What are the effects of new legislation on border regions? And how does existing law affect border regions?
ITEM investigates these questions in its annual cross-border impact assessment. The activities for ITEM's 2017 Cross-border Impact assessment are in full swing. Click here to see the provisional 2017 dossier selection.
ITEM’s first Cross-border Impact Assessment was published in 2016. The study included 10 dossiers, involved 19 researchers and has resulted in over 300 pages of valuable research for border regions. The Cross-border Impact Assessment 2016 featured subjects ranging from taxation to road tolls and highlighted the border effects of existing and prospective legislation. However, things did not stop there. The ITEM Cross-border Impact Assessment 2016 has proven to be the basis for further action and research aimed at improving cross-border labour mobility.
Several dossiers from the 2016 Cross-border Impact Assessment are being followed up on. For instance, ITEM organised the second Employer Symposium (Werkgeverssympposium) in cooperation with the Holland Expat Center South, Grensinfopunt Maastricht and City Deal Eurolab as a follow-up activity to Dossier 4 on Social Security. This information session was aimed at cross-border sick leave between the Netherlands and Germany. Another follow-up activity to this Dossier will be an expert workshop on the Commission’s proposal amending Regulations 883/2004 and 987/2009 in 2017. Further information will be published on the ITEM website in due time.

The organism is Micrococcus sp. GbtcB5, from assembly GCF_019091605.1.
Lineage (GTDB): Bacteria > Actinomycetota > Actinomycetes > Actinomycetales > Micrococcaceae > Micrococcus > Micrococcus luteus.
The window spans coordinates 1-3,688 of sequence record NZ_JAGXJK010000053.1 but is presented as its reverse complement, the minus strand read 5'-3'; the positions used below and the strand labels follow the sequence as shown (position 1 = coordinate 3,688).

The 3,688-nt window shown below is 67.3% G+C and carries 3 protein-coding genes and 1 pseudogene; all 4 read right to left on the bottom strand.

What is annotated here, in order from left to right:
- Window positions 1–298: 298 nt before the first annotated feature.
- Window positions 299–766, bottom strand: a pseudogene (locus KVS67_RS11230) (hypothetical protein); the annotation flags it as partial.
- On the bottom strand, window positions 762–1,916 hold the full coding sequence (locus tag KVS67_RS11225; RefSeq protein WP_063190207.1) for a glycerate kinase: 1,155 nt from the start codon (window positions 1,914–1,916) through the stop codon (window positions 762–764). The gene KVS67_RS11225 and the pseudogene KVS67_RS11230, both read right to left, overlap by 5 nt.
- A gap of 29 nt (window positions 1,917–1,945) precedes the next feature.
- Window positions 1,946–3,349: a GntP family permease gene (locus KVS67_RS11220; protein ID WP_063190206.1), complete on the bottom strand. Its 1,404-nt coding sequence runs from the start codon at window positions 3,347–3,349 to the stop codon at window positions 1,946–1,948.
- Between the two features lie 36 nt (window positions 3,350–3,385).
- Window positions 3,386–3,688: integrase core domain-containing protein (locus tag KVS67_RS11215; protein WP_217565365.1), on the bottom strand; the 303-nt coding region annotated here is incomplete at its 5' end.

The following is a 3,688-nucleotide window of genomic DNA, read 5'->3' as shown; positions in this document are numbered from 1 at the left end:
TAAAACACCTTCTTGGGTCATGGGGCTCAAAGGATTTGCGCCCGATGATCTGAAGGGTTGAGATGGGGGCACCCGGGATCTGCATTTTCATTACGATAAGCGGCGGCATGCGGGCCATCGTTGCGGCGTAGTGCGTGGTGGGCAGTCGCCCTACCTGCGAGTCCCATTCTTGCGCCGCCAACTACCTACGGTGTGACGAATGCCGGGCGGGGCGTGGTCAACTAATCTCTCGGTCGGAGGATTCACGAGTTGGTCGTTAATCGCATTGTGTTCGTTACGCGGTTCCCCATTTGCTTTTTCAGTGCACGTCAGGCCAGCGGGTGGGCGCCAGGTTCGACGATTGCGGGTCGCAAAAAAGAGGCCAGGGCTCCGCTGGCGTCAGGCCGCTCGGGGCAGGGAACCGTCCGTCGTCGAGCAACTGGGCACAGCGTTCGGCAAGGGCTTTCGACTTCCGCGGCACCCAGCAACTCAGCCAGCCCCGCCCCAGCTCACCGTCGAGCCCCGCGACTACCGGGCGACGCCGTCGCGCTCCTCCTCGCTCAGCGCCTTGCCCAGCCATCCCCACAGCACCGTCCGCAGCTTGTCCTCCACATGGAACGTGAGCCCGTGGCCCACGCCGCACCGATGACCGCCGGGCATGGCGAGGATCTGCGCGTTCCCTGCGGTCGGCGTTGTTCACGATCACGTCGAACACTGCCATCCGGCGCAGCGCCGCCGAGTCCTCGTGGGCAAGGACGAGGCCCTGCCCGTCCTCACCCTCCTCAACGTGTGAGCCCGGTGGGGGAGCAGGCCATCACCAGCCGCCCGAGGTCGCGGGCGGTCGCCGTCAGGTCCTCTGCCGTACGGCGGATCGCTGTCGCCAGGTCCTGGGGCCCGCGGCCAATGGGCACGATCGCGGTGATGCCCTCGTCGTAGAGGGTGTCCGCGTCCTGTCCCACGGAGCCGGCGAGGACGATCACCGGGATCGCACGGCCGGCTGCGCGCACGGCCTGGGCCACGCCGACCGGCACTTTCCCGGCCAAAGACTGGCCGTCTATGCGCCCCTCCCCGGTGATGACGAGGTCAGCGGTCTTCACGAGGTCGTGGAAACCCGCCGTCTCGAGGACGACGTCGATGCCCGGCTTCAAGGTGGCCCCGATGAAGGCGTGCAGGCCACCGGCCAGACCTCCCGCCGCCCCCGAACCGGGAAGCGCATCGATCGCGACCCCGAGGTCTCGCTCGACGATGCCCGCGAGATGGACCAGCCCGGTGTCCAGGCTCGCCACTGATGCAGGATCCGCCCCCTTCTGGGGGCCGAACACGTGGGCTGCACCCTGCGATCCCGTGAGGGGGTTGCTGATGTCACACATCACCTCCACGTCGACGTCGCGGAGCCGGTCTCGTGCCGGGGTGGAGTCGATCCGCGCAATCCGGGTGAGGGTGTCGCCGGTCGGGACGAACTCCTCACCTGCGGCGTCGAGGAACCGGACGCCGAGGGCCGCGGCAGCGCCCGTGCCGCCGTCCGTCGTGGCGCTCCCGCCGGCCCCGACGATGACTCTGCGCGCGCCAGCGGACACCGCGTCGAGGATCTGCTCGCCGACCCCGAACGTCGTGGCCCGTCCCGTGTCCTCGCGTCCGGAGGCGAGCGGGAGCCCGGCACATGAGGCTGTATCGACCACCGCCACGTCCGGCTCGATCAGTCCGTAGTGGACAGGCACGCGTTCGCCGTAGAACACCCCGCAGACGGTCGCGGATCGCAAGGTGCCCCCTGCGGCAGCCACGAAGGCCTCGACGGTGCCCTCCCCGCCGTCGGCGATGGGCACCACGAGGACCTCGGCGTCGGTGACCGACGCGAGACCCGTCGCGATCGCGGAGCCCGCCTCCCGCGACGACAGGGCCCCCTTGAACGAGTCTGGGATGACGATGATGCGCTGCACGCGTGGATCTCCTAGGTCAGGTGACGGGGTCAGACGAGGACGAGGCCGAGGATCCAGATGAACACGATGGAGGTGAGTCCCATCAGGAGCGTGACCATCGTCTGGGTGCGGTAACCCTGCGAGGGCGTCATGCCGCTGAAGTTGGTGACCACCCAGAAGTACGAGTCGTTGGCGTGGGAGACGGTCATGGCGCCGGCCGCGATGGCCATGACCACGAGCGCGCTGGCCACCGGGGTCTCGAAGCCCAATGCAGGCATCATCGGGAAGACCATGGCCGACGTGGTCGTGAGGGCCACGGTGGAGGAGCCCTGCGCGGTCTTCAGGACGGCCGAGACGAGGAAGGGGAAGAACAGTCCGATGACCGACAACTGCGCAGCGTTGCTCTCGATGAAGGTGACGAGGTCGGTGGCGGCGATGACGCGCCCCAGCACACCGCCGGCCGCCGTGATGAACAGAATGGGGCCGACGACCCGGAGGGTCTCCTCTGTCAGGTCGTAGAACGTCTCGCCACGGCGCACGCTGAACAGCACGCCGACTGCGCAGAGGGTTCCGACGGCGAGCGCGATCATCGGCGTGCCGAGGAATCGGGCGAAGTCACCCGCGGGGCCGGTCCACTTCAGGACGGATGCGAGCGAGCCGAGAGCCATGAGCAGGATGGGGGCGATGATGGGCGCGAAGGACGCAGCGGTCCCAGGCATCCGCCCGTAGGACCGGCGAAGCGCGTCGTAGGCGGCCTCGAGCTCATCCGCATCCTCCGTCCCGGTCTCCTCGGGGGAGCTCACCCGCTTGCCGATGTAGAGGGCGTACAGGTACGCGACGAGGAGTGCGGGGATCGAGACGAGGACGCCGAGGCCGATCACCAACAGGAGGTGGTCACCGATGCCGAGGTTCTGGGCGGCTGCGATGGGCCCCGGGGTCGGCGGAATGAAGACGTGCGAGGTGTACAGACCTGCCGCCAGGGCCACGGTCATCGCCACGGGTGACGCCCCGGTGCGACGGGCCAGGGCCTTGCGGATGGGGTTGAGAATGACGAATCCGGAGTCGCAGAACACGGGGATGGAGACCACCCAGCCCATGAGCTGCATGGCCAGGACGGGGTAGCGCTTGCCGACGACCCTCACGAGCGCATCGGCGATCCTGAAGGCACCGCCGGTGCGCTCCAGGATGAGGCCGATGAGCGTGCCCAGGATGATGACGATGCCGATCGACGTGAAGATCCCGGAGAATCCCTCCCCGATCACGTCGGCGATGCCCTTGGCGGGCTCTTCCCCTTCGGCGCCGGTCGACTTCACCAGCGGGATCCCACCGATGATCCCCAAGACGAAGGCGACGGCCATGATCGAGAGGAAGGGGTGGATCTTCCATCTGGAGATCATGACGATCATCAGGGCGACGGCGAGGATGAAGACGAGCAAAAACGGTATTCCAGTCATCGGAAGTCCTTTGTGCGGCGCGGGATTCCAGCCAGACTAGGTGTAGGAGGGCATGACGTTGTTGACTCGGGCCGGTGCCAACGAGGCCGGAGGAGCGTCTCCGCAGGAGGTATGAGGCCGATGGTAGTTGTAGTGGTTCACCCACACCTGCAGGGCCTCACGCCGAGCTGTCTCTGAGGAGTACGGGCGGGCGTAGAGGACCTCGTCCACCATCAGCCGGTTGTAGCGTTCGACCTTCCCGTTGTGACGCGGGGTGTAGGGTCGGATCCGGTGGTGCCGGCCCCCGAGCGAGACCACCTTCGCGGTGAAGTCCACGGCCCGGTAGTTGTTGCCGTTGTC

The dossier subjects of the 2016 ITEM Cross-border Impact Assessment are still topical. Dossier 8 analysed the role of the Dutch National Employment Service UWV in cross-border job mediation. This subject has led to action elsewhere as well. In its report, the Action Team (Actieteam) GEA identified eight actions to be taken in 2017 to improve cross-border job mediation.
The 2016 ITEM Cross-border Impact Assessment also forms the basis for further research. Dossier 2 on the Recognition of Professional Qualifications, for example, showed that there are no separate procedures acknowledging the unique situation of frontier workers. In this context, ITEM has started a feasibility study for a cross-border professional recognition card. The purpose of this study is to design an instrument that allows recognition procedures in border regions to be as quick and efficient as possible.
Finally, some dossier subjects required further research. This year’s ITEM Cross-border Impact Assessment will again feature, among others, the Dossier on the Netherlands-Germany Tax Treaty and the Dossier on Social Security.